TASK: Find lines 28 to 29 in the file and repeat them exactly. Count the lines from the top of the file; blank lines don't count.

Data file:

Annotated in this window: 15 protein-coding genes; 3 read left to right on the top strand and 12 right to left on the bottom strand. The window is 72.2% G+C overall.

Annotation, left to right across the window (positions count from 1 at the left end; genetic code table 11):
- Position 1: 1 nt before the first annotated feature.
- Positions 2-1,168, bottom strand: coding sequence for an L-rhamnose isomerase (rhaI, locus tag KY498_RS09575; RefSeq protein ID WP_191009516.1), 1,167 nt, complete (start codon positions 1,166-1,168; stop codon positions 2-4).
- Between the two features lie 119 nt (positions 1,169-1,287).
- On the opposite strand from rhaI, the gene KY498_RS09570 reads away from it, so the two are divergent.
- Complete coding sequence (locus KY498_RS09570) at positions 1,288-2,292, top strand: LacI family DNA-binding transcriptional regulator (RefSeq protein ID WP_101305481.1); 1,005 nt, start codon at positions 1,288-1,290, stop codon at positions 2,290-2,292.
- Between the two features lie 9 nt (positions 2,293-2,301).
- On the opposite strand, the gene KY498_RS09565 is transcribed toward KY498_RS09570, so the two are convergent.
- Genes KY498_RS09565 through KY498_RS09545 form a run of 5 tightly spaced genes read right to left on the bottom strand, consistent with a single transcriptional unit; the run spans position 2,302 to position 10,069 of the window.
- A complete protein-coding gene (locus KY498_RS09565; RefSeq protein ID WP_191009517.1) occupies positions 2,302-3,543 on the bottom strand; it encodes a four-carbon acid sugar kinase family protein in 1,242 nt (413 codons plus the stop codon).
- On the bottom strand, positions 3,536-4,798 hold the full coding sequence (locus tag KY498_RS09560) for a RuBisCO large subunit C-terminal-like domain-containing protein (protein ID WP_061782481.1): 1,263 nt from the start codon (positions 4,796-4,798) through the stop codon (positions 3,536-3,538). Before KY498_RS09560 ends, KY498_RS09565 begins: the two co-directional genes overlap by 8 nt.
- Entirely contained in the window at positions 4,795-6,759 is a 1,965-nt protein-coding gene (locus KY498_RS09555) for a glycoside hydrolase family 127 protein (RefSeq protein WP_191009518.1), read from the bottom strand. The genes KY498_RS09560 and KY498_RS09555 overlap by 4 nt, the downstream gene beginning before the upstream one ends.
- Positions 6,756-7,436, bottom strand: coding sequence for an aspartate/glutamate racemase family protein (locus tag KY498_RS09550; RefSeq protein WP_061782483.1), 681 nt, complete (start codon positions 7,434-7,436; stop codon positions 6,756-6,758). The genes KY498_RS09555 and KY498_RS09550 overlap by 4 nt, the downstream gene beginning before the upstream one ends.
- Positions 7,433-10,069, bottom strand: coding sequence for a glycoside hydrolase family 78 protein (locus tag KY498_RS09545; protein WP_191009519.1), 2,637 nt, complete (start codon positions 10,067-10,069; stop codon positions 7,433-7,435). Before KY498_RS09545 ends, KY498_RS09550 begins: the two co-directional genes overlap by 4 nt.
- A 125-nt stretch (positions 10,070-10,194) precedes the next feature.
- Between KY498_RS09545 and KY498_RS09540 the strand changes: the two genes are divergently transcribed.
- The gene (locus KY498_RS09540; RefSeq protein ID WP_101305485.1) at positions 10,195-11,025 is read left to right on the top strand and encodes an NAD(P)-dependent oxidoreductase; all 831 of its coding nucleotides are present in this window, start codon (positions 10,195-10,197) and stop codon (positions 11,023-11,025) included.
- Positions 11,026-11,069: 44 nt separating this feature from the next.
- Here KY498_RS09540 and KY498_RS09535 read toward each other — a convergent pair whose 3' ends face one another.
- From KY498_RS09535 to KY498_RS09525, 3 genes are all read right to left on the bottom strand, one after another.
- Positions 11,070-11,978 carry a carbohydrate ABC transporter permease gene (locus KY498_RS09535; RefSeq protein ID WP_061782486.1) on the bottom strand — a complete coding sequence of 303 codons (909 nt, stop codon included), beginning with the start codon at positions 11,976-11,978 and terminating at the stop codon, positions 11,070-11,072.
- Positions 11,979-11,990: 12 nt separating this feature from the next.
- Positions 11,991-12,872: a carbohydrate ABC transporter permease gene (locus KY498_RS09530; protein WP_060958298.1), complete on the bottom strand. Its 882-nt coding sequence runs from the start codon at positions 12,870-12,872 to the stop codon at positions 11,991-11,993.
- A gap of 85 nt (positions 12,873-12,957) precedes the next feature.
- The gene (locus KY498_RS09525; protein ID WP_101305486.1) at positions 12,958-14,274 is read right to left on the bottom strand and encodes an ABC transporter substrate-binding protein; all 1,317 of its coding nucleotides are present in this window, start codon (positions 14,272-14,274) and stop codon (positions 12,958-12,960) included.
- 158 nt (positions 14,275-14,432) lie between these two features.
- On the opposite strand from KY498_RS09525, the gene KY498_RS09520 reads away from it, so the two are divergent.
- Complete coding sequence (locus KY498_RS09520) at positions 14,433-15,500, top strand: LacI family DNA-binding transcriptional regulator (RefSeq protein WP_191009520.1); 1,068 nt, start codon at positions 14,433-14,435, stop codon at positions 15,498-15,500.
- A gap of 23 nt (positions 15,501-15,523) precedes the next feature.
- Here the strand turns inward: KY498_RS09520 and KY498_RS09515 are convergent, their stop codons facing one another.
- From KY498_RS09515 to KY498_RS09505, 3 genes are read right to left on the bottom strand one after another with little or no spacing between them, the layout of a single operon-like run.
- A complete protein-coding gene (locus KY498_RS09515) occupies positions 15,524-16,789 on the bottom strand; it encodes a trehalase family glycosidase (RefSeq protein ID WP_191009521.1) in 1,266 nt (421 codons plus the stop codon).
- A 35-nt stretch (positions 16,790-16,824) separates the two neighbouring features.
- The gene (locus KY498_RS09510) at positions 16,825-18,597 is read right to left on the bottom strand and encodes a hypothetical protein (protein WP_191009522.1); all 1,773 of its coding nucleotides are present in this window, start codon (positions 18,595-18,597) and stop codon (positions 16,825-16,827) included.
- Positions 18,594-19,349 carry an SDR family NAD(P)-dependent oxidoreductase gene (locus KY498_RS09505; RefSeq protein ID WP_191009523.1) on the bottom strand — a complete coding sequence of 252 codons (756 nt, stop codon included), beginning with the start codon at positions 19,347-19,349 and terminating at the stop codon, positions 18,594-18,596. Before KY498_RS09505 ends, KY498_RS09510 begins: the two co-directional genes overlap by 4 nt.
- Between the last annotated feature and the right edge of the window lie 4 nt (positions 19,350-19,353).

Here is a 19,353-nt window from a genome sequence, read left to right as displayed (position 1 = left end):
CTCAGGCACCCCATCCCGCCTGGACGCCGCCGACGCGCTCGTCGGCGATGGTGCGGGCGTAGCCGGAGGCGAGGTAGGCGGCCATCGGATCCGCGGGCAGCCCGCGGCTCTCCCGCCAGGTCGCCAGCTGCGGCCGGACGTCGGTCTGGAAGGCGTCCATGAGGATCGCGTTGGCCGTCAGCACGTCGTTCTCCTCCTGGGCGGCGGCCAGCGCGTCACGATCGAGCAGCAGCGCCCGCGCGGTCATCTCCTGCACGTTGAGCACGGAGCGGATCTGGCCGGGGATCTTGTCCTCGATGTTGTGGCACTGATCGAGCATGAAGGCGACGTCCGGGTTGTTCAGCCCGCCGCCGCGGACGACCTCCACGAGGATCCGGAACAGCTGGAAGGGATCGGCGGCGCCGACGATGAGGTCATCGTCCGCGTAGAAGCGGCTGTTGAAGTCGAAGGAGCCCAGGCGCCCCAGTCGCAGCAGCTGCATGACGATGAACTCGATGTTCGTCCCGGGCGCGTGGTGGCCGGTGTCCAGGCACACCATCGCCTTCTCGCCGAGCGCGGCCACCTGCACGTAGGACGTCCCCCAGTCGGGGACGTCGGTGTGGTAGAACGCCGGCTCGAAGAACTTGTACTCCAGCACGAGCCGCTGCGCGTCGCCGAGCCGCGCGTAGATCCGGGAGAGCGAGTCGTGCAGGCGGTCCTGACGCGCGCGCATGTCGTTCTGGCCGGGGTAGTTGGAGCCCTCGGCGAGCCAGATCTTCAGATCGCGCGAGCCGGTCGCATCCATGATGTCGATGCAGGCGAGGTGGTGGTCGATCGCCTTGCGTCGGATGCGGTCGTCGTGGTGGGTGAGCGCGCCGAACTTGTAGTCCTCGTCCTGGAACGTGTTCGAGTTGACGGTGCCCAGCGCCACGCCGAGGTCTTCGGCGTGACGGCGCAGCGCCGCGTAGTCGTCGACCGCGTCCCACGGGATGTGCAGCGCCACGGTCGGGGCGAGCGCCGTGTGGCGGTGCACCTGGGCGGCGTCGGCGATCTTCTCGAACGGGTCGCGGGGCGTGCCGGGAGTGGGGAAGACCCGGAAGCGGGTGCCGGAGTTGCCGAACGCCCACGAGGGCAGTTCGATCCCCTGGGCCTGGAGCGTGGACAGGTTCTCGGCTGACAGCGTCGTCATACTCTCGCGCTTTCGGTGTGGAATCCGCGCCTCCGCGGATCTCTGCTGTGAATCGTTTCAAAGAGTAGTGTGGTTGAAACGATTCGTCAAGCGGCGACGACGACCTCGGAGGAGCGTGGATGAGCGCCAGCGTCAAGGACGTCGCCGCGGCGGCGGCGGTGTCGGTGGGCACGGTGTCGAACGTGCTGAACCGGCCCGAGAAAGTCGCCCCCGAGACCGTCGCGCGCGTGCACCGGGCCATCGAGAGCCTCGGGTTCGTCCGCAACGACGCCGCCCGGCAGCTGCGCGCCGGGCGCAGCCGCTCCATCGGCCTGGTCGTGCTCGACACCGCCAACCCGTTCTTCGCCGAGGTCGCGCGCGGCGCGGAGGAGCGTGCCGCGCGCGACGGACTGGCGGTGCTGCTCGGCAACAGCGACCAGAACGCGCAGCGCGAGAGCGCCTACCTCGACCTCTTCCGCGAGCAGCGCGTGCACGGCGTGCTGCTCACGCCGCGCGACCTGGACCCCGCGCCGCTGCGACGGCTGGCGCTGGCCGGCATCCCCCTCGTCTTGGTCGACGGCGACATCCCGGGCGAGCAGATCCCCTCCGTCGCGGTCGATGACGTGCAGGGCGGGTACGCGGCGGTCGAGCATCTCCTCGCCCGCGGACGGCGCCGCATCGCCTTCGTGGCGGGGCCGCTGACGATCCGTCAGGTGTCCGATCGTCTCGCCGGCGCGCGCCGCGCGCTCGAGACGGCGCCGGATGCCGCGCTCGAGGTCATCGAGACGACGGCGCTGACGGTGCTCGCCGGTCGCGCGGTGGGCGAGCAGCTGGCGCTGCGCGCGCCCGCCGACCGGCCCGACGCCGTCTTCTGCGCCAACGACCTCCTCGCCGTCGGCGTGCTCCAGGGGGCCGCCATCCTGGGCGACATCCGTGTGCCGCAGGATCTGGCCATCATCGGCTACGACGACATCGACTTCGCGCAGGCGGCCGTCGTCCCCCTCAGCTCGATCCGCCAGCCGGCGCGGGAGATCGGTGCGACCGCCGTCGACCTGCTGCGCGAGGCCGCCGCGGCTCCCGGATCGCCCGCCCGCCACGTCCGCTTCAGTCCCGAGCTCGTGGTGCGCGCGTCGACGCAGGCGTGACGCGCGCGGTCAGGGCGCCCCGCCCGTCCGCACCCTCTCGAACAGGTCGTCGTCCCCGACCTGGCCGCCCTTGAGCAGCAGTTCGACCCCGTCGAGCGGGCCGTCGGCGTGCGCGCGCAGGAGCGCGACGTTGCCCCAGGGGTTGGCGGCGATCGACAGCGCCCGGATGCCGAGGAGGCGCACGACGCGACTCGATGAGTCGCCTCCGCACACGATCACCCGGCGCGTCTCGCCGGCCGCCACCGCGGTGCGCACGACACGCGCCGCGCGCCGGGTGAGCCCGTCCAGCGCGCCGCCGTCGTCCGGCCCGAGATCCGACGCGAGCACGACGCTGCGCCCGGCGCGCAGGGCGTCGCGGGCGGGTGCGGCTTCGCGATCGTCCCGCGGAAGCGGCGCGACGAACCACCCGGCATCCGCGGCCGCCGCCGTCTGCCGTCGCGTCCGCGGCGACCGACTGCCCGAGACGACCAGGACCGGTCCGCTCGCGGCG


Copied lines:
- On the opposite strand from KY498_RS09525, the gene KY498_RS09520 reads away from it, so the two are divergent.
- Complete coding sequence (locus KY498_RS09520) at positions 14,433-15,500, top strand: LacI family DNA-binding transcriptional regulator (RefSeq protein WP_191009520.1); 1,068 nt, start codon at positions 14,433-14,435, stop codon at positions 15,498-15,500.